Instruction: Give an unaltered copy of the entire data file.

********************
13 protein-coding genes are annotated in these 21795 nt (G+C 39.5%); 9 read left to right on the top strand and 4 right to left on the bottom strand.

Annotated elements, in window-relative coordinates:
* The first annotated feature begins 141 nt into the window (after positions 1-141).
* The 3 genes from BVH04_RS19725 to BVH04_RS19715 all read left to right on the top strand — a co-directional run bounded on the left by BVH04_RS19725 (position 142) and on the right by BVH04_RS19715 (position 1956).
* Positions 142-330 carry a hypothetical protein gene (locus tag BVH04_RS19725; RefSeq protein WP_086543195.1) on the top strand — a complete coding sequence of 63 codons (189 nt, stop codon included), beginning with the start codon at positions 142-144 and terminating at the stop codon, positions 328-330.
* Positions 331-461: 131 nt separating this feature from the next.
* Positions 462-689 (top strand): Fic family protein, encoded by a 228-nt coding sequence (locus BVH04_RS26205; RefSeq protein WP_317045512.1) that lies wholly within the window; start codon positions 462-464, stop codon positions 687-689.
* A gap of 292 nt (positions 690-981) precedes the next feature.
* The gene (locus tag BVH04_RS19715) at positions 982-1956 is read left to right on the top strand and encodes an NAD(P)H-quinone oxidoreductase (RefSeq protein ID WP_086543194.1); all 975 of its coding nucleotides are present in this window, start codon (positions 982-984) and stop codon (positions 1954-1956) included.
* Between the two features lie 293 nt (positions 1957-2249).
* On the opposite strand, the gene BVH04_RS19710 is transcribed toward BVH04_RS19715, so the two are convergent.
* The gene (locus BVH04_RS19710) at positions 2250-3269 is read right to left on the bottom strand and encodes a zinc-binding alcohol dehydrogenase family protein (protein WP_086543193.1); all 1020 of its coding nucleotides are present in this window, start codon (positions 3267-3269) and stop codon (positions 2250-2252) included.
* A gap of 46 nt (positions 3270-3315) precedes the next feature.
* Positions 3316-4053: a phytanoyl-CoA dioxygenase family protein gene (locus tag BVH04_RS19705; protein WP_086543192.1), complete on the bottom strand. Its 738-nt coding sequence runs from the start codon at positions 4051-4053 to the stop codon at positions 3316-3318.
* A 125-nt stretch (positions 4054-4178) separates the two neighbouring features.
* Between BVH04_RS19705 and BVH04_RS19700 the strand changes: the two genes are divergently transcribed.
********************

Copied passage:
13 protein-coding genes are annotated in these 21795 nt (G+C 39.5%); 9 read left to right on the top strand and 4 right to left on the bottom strand.

Annotated elements, in window-relative coordinates:
* The first annotated feature begins 141 nt into the window (after positions 1-141).
* The 3 genes from BVH04_RS19725 to BVH04_RS19715 all read left to right on the top strand — a co-directional run bounded on the left by BVH04_RS19725 (position 142) and on the right by BVH04_RS19715 (position 1956).
* Positions 142-330 carry a hypothetical protein gene (locus tag BVH04_RS19725; RefSeq protein WP_086543195.1) on the top strand — a complete coding sequence of 63 codons (189 nt, stop codon included), beginning with the start codon at positions 142-144 and terminating at the stop codon, positions 328-330.
* Positions 331-461: 131 nt separating this feature from the next.
* Positions 462-689 (top strand): Fic family protein, encoded by a 228-nt coding sequence (locus BVH04_RS26205; RefSeq protein WP_317045512.1) that lies wholly within the window; start codon positions 462-464, stop codon positions 687-689.
* A gap of 292 nt (positions 690-981) precedes the next feature.
* The gene (locus tag BVH04_RS19715) at positions 982-1956 is read left to right on the top strand and encodes an NAD(P)H-quinone oxidoreductase (RefSeq protein ID WP_086543194.1); all 975 of its coding nucleotides are present in this window, start codon (positions 982-984) and stop codon (positions 1954-1956) included.
* Between the two features lie 293 nt (positions 1957-2249).
* On the opposite strand, the gene BVH04_RS19710 is transcribed toward BVH04_RS19715, so the two are convergent.
* The gene (locus BVH04_RS19710) at positions 2250-3269 is read right to left on the bottom strand and encodes a zinc-binding alcohol dehydrogenase family protein (protein WP_086543193.1); all 1020 of its coding nucleotides are present in this window, start codon (positions 3267-3269) and stop codon (positions 2250-2252) included.
* A gap of 46 nt (positions 3270-3315) precedes the next feature.
* Positions 3316-4053: a phytanoyl-CoA dioxygenase family protein gene (locus tag BVH04_RS19705; protein WP_086543192.1), complete on the bottom strand. Its 738-nt coding sequence runs from the start codon at positions 4051-4053 to the stop codon at positions 3316-3318.
* A 125-nt stretch (positions 4054-4178) separates the two neighbouring features.
* Between BVH04_RS19705 and BVH04_RS19700 the strand changes: the two genes are divergently transcribed.